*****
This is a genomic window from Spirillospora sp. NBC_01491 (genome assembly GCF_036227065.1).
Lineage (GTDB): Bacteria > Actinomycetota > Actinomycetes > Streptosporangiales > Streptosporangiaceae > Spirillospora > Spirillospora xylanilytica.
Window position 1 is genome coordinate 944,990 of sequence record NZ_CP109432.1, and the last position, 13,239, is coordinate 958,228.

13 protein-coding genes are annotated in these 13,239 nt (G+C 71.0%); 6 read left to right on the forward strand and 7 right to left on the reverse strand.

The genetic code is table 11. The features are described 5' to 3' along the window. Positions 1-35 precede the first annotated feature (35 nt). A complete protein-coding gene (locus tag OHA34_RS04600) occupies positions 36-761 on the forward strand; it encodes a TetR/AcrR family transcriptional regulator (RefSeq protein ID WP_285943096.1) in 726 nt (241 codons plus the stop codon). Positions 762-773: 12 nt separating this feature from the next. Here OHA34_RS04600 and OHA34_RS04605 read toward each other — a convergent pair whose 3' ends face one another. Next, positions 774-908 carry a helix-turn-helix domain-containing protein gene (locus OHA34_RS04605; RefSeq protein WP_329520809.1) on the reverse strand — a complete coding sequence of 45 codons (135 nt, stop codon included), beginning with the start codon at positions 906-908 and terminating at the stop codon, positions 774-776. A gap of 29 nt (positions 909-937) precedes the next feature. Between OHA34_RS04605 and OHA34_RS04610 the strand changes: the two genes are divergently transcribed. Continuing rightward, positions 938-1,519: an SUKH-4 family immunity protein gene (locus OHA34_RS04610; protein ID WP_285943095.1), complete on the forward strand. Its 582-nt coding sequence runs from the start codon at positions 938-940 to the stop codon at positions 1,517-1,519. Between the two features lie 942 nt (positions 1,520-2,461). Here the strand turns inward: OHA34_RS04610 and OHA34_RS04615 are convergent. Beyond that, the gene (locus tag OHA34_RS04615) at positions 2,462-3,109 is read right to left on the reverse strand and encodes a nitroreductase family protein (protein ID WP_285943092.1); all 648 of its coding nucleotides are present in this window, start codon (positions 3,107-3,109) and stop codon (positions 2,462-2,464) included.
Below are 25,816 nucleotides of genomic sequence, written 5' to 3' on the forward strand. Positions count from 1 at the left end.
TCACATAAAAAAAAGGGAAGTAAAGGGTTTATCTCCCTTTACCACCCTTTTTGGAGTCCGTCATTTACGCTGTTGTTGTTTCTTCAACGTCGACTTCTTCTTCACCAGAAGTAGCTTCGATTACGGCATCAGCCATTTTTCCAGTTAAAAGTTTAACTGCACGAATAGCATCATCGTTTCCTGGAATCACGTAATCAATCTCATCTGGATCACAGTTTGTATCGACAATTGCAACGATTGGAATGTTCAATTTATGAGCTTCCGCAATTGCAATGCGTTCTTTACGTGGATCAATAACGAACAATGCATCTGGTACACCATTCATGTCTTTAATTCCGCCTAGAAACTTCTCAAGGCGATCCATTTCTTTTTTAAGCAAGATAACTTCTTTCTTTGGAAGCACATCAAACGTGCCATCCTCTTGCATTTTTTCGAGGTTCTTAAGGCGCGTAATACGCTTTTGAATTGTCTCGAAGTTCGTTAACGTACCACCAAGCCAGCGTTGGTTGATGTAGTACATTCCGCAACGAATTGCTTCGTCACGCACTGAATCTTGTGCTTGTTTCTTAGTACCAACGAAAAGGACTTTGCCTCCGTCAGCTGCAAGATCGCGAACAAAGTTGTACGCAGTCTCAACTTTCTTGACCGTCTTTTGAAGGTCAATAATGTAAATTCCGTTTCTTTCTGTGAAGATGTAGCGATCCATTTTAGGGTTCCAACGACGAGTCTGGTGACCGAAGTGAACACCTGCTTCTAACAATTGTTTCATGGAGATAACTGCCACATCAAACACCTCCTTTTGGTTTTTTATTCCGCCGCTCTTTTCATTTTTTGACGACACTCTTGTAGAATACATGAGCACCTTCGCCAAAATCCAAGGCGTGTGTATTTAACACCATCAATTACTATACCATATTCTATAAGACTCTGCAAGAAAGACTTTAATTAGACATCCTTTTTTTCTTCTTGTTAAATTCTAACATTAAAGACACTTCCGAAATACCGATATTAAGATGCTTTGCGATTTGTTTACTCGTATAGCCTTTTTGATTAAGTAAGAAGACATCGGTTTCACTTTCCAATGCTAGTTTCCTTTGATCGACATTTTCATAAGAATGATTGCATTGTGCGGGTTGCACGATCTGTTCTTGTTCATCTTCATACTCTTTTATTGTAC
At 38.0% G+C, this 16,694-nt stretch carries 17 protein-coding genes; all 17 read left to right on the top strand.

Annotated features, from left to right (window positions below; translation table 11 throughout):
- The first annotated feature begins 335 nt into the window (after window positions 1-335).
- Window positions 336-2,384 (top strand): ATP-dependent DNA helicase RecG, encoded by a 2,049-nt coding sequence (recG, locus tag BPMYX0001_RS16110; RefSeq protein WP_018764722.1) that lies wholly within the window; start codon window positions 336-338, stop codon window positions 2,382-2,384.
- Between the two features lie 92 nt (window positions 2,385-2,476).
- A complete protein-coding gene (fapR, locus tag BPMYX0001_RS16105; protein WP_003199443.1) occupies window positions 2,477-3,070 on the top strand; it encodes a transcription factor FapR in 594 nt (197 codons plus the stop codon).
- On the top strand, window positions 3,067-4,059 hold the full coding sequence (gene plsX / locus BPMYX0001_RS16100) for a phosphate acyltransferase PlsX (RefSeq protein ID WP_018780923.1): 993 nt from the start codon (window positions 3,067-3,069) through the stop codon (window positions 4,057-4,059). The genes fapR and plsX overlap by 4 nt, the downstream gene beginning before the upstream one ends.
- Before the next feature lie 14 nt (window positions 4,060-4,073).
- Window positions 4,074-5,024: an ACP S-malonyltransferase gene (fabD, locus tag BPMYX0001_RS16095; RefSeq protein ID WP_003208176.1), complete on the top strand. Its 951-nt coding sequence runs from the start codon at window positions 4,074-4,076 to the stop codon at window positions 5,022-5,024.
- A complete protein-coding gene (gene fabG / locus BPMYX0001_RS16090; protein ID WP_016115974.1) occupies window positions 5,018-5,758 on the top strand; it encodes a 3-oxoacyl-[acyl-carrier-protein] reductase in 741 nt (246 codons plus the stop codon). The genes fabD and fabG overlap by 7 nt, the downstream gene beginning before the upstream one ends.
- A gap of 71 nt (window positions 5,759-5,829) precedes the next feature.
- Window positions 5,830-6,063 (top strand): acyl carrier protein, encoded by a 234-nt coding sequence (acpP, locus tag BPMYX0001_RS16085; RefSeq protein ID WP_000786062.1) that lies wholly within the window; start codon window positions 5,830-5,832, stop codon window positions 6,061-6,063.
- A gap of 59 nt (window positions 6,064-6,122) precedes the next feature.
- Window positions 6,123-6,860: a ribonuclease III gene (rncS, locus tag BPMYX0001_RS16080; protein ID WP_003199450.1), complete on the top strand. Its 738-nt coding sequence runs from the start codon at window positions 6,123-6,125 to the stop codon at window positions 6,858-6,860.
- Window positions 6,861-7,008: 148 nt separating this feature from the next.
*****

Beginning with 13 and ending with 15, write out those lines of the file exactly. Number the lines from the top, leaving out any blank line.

- A complete protein-coding gene (fapR, locus tag BPMYX0001_RS16105; protein WP_003199443.1) occupies window positions 2,477-3,070 on the top strand; it encodes a transcription factor FapR in 594 nt (197 codons plus the stop codon).
- On the top strand, window positions 3,067-4,059 hold the full coding sequence (gene plsX / locus BPMYX0001_RS16100) for a phosphate acyltransferase PlsX (RefSeq protein ID WP_018780923.1): 993 nt from the start codon (window positions 3,067-3,069) through the stop codon (window positions 4,057-4,059). The genes fapR and plsX overlap by 4 nt, the downstream gene beginning before the upstream one ends.
- Before the next feature lie 14 nt (window positions 4,060-4,073).